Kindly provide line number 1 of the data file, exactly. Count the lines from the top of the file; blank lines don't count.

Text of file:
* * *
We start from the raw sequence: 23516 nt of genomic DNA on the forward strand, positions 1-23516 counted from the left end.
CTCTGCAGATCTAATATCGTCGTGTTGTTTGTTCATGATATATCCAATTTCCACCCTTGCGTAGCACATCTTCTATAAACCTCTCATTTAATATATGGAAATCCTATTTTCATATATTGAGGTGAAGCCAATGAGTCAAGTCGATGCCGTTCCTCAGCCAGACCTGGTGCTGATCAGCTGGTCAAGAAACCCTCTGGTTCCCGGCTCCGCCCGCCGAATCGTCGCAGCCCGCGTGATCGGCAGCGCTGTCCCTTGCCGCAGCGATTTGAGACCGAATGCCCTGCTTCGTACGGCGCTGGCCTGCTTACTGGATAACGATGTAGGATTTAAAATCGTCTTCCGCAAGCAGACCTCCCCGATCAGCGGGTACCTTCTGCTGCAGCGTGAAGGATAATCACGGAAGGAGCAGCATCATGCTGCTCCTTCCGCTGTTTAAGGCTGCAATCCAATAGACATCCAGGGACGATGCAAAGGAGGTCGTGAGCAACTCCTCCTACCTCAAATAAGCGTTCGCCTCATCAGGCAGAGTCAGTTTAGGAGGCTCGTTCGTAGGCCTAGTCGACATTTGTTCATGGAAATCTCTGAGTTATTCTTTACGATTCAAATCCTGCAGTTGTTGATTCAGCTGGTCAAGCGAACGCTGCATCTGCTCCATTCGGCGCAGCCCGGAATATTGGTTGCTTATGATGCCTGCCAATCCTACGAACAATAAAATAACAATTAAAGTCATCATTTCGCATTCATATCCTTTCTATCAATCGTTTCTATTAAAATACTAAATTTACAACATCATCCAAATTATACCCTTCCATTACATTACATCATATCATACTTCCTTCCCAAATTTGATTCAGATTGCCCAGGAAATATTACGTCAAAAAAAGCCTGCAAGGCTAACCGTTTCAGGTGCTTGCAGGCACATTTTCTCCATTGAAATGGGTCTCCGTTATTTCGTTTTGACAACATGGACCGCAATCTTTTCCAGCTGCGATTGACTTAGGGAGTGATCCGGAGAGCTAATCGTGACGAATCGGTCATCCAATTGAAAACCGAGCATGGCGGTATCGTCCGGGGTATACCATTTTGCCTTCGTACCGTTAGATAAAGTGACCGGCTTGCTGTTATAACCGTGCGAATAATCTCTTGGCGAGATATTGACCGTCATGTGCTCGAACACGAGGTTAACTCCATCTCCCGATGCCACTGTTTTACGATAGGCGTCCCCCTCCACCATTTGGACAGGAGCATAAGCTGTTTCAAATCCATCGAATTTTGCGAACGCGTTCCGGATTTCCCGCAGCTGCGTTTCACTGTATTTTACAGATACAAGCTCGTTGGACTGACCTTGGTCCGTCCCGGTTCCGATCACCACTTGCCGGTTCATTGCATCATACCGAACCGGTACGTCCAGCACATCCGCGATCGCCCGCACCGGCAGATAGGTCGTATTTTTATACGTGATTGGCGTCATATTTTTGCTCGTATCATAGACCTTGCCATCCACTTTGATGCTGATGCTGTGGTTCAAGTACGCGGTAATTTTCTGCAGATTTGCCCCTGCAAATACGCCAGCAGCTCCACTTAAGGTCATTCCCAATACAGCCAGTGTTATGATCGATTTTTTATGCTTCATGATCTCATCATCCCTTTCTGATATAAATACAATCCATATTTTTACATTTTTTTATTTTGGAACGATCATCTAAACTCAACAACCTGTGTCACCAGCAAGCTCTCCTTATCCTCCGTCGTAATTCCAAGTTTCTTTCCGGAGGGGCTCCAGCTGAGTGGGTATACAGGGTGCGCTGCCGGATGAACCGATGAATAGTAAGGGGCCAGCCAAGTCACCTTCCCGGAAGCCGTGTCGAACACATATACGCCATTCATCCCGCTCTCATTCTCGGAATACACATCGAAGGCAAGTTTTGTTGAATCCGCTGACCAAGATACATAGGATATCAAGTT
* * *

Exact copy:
We start from the raw sequence: 23516 nt of genomic DNA on the forward strand, positions 1-23516 counted from the left end.